Return to School, Resurgence of Clubs


Daniel Niu

On a typical afternoon at South High before the pandemic, students filled the classrooms and the main lobby, practicing for Cultural Heritage Night, studying for Science Olympiad, and organizing donations for the Midnight Run. Most juniors and seniors see these images when they recall their first few months of high school. But for most freshmen and sophomores, these scenes might as well be from a high school rom-com.

The past two years of school and clubs have looked vastly different from these “typical afternoons,” with online learning and meetings replacing in-person gatherings. Without having a physical presence in schools, many clubs had difficulty recruiting last year. “I think a really big part of ACC is the physical presence it has in the school; if students don’t see it happening in the classrooms and in the hallways, then they won’t know about it,” said senior John Xie, an ACC board member. “[Wushu] and Korean Techno each only had around three underclassmen try out or make the team [this year]; usually there are around 7–10 trying out for these spots,” he added.

Low club enrollment can be attributed in part to the absence of an in-person club fair for the past two years. Pre-COVID, the club fair was a boisterous event in the East Gym, where upperclassmen showcased the best of what their clubs had to offer prospective members. Xie described how ACC displayed costumes and props for Cultural Heritage Night performances at their club fair table.  Other clubs distributed physical handouts containing Google Classroom codes, Facebook group links, and meeting information.  “Not having an [in-person] club fair really restricted the number of people who try out to people who had prior experience in middle school,” said senior Matt Tsui, a board member of the Science Olympiad team.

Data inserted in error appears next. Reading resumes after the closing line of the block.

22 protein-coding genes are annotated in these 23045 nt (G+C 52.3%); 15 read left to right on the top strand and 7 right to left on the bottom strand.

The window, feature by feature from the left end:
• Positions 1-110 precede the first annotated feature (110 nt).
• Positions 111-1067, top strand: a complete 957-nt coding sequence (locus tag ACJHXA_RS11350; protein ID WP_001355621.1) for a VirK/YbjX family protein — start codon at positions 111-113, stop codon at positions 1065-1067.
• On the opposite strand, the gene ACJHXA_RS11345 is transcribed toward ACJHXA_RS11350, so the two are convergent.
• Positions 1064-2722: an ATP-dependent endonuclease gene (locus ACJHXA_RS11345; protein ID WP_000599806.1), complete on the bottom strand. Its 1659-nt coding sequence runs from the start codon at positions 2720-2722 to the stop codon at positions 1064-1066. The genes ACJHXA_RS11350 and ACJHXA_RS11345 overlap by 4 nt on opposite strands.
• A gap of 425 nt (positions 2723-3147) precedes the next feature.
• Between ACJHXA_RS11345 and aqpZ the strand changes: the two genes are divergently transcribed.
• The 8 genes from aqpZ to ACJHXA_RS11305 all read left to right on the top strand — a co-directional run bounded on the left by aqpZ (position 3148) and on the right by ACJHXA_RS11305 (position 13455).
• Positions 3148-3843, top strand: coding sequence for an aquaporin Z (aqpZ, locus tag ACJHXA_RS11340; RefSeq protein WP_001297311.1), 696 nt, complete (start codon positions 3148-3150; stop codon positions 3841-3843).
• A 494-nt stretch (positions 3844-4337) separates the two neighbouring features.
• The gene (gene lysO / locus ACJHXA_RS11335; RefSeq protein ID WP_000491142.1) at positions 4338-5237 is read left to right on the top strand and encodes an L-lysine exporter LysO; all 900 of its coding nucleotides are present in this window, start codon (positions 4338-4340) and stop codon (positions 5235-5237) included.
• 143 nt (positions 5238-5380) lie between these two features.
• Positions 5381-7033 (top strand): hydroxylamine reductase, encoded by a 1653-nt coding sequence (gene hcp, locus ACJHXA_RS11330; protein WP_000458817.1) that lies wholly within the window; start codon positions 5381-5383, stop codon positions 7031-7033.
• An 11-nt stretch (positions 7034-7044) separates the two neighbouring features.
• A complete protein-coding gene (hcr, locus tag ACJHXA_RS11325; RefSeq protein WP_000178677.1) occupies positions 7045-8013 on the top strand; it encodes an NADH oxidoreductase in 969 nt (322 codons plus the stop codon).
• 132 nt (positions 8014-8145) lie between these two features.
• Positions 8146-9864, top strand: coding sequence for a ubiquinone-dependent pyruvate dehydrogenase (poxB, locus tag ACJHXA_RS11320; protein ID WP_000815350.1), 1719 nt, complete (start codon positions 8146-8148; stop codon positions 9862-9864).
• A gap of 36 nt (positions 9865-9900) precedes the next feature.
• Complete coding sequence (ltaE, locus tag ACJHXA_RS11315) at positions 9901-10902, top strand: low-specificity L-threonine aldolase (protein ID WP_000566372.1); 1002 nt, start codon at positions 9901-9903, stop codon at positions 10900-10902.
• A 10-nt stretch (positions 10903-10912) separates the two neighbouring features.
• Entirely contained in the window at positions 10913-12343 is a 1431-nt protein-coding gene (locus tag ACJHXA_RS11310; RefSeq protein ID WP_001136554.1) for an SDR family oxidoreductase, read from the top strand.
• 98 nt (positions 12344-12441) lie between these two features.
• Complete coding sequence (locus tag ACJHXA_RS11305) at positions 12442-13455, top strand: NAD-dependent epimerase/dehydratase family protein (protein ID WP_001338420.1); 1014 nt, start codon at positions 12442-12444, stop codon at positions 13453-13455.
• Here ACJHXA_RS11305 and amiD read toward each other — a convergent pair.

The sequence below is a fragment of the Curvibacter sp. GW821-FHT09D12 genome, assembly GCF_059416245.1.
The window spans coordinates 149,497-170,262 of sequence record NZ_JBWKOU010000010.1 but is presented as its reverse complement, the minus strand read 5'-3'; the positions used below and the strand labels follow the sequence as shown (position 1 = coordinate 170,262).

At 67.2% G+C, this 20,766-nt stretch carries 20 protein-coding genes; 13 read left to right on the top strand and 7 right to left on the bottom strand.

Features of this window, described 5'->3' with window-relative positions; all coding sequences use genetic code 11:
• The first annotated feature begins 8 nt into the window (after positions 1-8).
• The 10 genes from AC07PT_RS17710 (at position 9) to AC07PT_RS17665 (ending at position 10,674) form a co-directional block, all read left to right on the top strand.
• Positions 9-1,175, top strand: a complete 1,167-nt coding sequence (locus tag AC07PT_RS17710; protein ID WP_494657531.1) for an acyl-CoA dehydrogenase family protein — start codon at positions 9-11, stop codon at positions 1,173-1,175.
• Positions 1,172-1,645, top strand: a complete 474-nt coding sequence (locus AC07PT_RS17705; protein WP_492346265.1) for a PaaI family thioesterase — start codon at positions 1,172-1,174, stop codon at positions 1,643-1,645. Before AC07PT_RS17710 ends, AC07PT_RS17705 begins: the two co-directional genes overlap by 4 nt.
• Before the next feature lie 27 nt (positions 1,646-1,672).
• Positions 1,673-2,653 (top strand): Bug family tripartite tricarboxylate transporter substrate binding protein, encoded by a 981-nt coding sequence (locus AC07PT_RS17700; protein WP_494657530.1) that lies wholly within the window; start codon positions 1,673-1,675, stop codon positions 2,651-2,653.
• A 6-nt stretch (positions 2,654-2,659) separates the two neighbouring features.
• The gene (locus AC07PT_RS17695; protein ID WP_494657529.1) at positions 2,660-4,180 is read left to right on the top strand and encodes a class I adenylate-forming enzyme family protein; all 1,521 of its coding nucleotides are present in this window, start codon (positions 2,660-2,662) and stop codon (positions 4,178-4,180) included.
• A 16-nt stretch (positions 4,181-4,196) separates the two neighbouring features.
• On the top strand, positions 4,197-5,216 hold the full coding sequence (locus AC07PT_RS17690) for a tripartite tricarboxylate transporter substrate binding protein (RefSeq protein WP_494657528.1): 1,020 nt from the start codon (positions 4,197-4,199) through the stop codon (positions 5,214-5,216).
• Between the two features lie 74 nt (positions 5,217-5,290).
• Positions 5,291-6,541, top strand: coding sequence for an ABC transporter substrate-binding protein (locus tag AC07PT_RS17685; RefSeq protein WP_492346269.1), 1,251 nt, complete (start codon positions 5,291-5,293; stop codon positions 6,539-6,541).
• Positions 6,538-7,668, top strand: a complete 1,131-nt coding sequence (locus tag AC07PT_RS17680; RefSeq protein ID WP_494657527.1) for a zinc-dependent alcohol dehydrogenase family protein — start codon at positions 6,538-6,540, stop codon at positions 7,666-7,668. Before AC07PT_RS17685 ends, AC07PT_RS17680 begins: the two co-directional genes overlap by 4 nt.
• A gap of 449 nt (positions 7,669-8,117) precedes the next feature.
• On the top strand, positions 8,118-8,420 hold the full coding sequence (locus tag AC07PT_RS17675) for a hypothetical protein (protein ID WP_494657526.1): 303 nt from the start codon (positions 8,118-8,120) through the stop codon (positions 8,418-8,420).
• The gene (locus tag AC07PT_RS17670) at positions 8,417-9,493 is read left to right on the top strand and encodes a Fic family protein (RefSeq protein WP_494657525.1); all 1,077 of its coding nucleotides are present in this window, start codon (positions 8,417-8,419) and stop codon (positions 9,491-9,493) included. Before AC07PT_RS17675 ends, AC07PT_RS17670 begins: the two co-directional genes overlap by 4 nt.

Also, many clubs struggled to maintain membership last year with online meetings, even if they managed to obtain a large number of signups early on. “Key Club is a really interactive club [and] really community based, and we only really had 10-15 people show up to meetings despite getting around 50-60 [students] sign up,” said club president senior Isabelle Chiang. 

This problem is due, in part, to the difficulty of cultivating club spirit virtually. Senior Rick Xu, President of DECA, said, “I think last year when we were fully virtual, some DECA members probably lost enthusiasm due to the loss of in-person competitions and club meetings.” 

That’s not to say all clubs struggled. Tsui said that the Science Olympiad team maintained their usual numbers of underclassmen trying out for the team, though this seems due largely to the existence of a successful middle school team. It seems as though signups and attendance rates are returning to their original numbers. Xu reported that DECA has around 50 underclassmen this year, and a relatively normal number of students competing in the team. Similarly, Key Club returned to having around 40 members with a mix of upperclassmen and underclassmen. 

Even with positive signs of clubs’ return to normalcy, some clubs still worry about the future. Xie expressed the fear that while ACC may survive as a whole, they will also likely lose acts like the Korean Rock Band and Korean drums, which currently have few to no underclassmen performers. Even among the acts with strong membership, most members are still upperclassmen. Without a strong base of underclassmen, it’s difficult for clubs to maintain traditions. 

The year and a half of virtual events also limited opportunities for leadership experience. “Having [prior] experience is really important to lead the club,” Chiang said. “The more members learn to interact with each other, the more they will learn about what it means to be in a community service club, and the more well equipped  they will be to continue it and make it successful in the future.”

Despite these challenges, most board members have faith in the future of their respective clubs.  “Our numbers this year haven’t been normal, but I think that’s just because of an overall decline in club activity,” he said. “But I think [compared to last year] there’s definitely a lot more bonding and greater sense of community that is returning to the club.”